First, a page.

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Quick Tip For Dealing With ‘Overlit’ Flash in Portraits

Hi Gang, and happy Monday. Here’s a quick tip I use when I over-light a portrait (hey, it happens). It uses a part of Lightroom you already know, but you just might have not thought to use it in this fashion, so I thought it was worth sharing.

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Above: Here’s a shot taken at sunset where I clearly overlit my subject. It’s not supposed to look like I aim a Home Depot flashlight at his head, which is pretty much what this looks like — it’s way too bright (I just simply had the power of the flash up too high).

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Above: Get the Adjustment Brush; double-click on the word “Effect” at the top left corner of the panel to reset all the sliders to zero, then drag the Highlights to left a bit, and increase the shadows a little bit (as seen above). I went a little farther than I should here to illustrate the point, but at least you get the idea.

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Above: Here’s a before and after, after I toned down the Highlight amount to something more reasonable (in the previous image, I had it set at -39 but I adjusted it so it looked more natural and wound up at -23 on the Highlights). Again, it’s a simple little move, but I think it’s worth doing in situations like that.

NOTE: Lighting Stuff
I should have noticed that I was over lighting the image and turned down the power of the flash during the shoot, so in reality I shouldn’t have even had to deal with this in post at all, but there’s a bigger problem: I lit this portrait from the wrong side. You can see that the sunset is out over the water, and the light would have been coming from that direction, so and I should have lit it from that side which I think is a bigger issue in this case than the easy-t0-fix in Lightroom over lighting problem. Just thought it was worth mentioning.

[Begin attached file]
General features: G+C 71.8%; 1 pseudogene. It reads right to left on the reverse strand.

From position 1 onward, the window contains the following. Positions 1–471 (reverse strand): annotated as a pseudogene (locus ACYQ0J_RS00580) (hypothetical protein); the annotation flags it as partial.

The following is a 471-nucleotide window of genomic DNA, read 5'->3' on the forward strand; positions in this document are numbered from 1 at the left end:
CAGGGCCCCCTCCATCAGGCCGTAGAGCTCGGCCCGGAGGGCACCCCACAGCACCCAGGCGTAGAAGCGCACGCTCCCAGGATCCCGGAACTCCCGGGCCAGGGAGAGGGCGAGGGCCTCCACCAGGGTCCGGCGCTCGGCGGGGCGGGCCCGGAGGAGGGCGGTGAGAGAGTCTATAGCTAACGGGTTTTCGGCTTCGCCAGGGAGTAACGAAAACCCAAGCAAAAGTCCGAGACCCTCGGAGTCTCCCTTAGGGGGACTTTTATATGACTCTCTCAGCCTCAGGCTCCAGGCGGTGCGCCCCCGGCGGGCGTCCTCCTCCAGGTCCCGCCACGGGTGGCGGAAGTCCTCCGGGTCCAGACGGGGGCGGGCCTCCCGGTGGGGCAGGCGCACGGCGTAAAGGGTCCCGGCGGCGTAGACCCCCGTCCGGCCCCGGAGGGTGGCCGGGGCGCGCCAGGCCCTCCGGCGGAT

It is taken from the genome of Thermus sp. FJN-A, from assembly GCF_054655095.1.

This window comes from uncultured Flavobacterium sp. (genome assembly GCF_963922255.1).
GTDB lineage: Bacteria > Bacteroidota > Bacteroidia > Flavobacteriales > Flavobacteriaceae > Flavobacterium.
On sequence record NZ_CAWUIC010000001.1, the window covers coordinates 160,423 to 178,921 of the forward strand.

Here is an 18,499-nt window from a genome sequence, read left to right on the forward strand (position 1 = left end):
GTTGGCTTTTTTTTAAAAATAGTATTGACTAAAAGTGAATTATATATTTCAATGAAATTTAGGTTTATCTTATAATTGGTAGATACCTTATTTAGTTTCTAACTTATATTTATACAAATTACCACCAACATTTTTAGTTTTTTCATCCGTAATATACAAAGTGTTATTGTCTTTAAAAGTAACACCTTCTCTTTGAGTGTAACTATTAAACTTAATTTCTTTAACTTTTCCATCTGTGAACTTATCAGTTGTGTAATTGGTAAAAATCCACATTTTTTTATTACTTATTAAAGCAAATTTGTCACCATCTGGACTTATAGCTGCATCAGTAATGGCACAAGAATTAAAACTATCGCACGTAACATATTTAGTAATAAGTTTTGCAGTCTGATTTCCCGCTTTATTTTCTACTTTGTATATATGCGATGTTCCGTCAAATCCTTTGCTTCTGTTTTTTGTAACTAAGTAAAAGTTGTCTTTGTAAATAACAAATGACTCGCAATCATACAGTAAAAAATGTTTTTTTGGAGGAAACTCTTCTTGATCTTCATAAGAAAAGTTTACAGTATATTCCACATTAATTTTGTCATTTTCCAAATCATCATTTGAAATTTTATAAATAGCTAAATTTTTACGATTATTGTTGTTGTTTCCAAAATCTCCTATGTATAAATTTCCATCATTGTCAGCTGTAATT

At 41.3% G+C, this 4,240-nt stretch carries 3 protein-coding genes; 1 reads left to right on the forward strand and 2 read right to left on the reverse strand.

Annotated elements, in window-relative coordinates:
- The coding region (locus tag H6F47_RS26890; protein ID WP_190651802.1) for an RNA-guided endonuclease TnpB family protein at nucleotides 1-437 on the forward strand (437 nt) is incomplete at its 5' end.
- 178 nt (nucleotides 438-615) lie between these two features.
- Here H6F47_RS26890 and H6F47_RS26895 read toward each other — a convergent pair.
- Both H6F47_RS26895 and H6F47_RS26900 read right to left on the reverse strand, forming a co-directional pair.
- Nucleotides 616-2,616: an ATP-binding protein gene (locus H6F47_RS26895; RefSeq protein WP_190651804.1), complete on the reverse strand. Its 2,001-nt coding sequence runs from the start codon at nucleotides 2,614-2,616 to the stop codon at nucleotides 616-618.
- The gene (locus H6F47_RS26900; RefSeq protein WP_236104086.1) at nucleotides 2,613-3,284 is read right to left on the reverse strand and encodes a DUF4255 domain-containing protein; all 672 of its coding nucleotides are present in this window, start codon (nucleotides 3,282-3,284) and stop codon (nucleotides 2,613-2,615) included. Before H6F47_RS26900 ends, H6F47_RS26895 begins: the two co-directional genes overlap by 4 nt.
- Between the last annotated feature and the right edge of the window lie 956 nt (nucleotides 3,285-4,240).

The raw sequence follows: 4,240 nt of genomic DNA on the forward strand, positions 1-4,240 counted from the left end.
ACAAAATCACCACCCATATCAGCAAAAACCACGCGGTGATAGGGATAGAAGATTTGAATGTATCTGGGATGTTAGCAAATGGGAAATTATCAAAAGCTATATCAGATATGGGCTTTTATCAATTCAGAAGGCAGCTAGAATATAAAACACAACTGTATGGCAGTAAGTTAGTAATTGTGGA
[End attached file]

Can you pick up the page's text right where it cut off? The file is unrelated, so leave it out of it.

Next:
If you get a chance…
I did a post over on my blog today about some of the cool stuff happening at the Photoshop World conference this summer, and of course, we have a ton of Lightroom training there as well (all day, everyday, in fact), so if you get a chance, I hope you’ll pop-on over and check out the latest news.

Hope you have a great Monday (I know, that’s easier said than done). 😉

Best,

-Scott

P.S. Next week I’ll be in Birmingham, UK at The NEC for “The Photography Show.” I’ll be speaking on the “Super Stage” next Monday and Tuesday and I hope I get to shake your hand and say “Howdy!” while I’m there. Details on the event are here (it’s my first time, but everybody tells me it is an awesome show, so I’m really excited to be speaking there!). 

 

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44 comments

  1. Kritika 13 October, 2018 at 12:11 Reply

    At sunset, lighting changes very very quickly. The last thing you should do is calculate the fill. You should then recalculate it every minute of shooting.

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  4. Larry Coleman 16 April, 2016 at 08:18 Reply

    Regarding your comment about lighting from the wrong side, Scott, I don’t get it. It looks like the sunset is on the righthand side of the photo (same direction as the flash): that’s where the sky glow is brightest and where the clouds are more brightly lighted from the setting Sun. What am I missing?

  5. dwig 15 March, 2016 at 13:45 Reply

    This type of overlighting can easily be due to working too slow and doing things in the wrong order. It may well not be an issue with an error in calculating the fill.

    At sunset, lighting changes very very quickly. The last thing you should do is calculate the fill. You should then recalculate it every minute of shooting. If you calculate the fill first and then work on the pose the lighting will be different when you get around to actually shooting.

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